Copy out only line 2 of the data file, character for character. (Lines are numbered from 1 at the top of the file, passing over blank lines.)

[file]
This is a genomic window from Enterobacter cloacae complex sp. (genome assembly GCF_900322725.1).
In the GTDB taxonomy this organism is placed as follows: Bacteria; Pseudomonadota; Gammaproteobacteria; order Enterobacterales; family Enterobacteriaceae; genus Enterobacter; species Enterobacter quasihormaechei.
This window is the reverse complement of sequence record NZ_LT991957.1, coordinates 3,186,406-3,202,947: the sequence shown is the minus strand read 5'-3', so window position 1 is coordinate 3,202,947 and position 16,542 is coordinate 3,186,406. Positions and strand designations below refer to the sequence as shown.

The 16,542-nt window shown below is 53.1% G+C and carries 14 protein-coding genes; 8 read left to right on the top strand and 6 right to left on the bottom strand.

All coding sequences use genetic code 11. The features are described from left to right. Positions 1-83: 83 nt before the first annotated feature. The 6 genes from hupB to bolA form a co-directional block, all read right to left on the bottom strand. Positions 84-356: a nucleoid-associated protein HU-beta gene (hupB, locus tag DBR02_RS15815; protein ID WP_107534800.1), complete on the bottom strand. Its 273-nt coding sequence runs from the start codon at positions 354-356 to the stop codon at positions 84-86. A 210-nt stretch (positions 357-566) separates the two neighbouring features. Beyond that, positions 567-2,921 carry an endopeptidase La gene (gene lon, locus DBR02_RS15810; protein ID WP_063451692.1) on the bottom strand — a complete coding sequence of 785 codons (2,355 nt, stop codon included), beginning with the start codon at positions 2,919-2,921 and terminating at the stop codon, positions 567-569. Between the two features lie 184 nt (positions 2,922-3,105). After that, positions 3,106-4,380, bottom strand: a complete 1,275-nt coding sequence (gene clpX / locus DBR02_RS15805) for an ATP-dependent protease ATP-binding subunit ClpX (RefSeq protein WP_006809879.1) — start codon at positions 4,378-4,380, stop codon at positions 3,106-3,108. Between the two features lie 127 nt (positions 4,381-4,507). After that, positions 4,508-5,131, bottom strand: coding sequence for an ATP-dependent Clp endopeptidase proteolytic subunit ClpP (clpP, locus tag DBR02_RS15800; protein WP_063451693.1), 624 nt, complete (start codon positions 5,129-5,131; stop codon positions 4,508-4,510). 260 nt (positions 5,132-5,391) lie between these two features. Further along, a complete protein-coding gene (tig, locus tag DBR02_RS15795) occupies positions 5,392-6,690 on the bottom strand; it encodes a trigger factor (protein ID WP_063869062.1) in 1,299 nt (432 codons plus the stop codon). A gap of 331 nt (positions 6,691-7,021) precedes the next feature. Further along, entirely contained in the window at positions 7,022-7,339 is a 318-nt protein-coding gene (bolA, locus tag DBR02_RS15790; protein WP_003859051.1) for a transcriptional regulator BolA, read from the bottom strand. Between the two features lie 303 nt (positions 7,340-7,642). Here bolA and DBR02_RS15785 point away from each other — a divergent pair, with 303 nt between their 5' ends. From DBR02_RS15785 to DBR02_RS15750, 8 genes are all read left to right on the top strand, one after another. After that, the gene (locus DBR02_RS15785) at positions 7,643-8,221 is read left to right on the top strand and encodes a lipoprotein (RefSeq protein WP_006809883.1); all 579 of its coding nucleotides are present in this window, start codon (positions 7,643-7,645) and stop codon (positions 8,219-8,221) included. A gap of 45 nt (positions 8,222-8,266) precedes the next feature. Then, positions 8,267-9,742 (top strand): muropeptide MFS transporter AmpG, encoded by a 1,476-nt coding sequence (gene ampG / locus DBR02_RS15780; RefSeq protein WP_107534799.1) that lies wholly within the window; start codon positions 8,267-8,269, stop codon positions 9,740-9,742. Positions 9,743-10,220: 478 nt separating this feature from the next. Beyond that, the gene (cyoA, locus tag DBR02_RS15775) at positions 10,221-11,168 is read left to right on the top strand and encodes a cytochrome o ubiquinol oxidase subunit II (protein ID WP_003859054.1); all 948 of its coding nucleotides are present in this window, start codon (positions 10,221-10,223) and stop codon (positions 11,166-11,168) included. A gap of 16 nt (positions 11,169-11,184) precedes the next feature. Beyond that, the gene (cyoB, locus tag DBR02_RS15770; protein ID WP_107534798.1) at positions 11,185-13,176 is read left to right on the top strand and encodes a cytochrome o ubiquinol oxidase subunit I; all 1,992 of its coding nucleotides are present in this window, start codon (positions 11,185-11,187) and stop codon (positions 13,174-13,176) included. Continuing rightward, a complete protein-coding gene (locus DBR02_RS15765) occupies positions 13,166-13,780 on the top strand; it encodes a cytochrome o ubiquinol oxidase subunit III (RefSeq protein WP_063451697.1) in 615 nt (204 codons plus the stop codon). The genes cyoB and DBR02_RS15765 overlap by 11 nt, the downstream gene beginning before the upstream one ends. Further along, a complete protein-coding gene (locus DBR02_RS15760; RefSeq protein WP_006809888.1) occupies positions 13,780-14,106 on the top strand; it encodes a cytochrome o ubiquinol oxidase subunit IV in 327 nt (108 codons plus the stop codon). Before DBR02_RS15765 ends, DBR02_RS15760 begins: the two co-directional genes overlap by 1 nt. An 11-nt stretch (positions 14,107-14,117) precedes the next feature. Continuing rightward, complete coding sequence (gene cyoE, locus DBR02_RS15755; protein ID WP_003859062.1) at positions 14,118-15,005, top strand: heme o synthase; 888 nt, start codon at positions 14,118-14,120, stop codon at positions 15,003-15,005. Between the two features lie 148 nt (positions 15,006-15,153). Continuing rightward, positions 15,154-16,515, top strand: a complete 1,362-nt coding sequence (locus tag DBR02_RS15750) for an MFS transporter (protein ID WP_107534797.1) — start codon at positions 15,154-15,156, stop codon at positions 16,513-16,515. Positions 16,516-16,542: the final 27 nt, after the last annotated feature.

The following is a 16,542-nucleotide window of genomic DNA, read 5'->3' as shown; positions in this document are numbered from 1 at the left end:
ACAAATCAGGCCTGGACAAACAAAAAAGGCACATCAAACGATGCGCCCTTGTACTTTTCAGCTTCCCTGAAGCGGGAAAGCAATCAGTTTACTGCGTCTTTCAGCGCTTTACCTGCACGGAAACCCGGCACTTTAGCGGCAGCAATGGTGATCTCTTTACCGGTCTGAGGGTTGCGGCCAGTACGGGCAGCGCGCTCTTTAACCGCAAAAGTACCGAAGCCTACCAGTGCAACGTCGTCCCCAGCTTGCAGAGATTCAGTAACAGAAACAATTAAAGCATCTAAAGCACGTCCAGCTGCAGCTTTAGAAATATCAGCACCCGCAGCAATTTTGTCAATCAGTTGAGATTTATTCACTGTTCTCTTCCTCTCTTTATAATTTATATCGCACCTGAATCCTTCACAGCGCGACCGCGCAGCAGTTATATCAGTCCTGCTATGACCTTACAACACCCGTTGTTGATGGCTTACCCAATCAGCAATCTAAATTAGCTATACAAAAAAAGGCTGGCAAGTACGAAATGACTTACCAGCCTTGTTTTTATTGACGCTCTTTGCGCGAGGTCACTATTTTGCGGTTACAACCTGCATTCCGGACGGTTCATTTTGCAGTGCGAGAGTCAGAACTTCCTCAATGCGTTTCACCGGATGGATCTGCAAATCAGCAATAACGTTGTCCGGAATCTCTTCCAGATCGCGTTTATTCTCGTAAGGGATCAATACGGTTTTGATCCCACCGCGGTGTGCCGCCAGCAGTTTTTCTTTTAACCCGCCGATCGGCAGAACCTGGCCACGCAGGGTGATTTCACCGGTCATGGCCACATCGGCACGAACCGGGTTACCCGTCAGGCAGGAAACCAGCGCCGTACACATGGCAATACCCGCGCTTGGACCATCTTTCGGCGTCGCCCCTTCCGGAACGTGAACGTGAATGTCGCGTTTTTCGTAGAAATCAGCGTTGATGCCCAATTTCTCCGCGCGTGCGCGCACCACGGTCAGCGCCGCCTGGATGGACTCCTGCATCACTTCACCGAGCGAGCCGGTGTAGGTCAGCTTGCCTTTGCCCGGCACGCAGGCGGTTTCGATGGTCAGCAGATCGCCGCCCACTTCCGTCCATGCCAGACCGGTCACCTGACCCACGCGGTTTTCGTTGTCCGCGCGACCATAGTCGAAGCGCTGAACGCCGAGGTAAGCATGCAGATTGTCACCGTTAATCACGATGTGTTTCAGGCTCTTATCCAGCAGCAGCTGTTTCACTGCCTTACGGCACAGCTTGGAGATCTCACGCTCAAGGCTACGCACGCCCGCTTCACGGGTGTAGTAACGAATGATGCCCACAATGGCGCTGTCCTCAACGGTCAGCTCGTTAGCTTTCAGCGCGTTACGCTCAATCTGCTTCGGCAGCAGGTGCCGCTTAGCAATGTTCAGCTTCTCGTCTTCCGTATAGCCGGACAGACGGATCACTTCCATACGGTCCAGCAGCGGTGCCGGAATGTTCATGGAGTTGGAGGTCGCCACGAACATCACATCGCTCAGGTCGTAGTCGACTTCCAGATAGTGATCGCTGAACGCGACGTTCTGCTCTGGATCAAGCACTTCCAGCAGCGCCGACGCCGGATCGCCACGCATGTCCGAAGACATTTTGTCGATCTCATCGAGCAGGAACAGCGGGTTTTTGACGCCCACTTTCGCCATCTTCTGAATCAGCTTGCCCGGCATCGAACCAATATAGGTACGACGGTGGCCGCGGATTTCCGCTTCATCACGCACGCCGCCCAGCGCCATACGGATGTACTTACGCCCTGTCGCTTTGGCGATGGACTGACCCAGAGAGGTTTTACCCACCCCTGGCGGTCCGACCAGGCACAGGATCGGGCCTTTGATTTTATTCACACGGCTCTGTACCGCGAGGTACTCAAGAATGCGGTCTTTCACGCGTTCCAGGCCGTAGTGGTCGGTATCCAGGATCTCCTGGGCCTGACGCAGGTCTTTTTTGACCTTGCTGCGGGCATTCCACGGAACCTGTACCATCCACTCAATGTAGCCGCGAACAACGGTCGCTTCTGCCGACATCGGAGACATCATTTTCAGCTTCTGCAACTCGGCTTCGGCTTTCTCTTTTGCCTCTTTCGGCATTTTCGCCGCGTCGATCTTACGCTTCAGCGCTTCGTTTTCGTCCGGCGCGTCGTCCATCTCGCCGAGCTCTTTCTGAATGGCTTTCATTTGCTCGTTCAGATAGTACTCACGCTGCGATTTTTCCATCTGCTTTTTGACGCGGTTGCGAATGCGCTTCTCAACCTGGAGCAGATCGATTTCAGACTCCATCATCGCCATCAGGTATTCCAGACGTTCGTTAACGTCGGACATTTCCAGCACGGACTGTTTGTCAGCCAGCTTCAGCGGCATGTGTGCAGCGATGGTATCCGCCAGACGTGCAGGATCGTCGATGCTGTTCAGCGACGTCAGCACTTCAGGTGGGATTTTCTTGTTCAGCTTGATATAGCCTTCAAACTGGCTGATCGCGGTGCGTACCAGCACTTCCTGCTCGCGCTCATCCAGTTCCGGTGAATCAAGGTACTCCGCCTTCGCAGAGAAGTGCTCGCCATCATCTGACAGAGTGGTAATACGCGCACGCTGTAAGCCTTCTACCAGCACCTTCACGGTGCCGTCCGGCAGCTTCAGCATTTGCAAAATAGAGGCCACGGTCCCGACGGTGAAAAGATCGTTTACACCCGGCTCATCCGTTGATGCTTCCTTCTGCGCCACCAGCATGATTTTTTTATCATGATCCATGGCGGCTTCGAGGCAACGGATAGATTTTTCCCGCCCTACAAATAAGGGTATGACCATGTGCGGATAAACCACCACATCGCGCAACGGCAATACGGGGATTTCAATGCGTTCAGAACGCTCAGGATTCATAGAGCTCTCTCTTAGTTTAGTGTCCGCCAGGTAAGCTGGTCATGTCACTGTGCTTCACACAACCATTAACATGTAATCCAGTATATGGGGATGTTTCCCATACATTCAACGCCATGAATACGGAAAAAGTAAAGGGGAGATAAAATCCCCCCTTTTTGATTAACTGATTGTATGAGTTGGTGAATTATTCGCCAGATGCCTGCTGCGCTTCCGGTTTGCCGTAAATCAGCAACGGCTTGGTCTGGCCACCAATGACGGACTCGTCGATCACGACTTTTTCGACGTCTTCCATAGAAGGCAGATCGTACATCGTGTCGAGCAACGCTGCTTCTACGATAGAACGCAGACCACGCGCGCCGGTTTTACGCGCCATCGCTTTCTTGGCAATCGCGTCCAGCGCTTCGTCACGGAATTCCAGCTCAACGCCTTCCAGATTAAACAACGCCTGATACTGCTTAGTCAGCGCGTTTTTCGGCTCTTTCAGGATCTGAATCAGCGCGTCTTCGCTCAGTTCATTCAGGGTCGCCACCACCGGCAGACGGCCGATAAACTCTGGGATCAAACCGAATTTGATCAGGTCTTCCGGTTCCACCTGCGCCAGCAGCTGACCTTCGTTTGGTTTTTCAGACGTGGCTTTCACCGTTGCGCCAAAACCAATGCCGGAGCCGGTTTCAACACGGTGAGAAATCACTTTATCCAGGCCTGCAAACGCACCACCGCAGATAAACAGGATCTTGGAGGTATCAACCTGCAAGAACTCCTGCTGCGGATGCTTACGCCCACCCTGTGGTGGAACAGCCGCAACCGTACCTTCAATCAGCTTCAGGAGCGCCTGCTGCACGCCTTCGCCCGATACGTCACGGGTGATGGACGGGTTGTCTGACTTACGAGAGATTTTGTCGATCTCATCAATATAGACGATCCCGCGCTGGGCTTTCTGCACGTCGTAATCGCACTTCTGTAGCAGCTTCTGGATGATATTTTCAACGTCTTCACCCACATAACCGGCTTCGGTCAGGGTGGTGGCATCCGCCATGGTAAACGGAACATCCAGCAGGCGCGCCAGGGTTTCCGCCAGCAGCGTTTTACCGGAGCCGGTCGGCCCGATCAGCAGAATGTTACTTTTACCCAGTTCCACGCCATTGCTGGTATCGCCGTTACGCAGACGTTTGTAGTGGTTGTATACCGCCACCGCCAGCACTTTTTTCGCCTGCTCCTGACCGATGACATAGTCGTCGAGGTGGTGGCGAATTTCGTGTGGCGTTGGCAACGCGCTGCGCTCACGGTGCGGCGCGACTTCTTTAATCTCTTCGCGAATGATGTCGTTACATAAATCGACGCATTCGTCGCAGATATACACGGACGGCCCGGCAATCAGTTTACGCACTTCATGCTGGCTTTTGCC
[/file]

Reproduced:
In the GTDB taxonomy this organism is placed as follows: Bacteria; Pseudomonadota; Gammaproteobacteria; order Enterobacterales; family Enterobacteriaceae; genus Enterobacter; species Enterobacter quasihormaechei.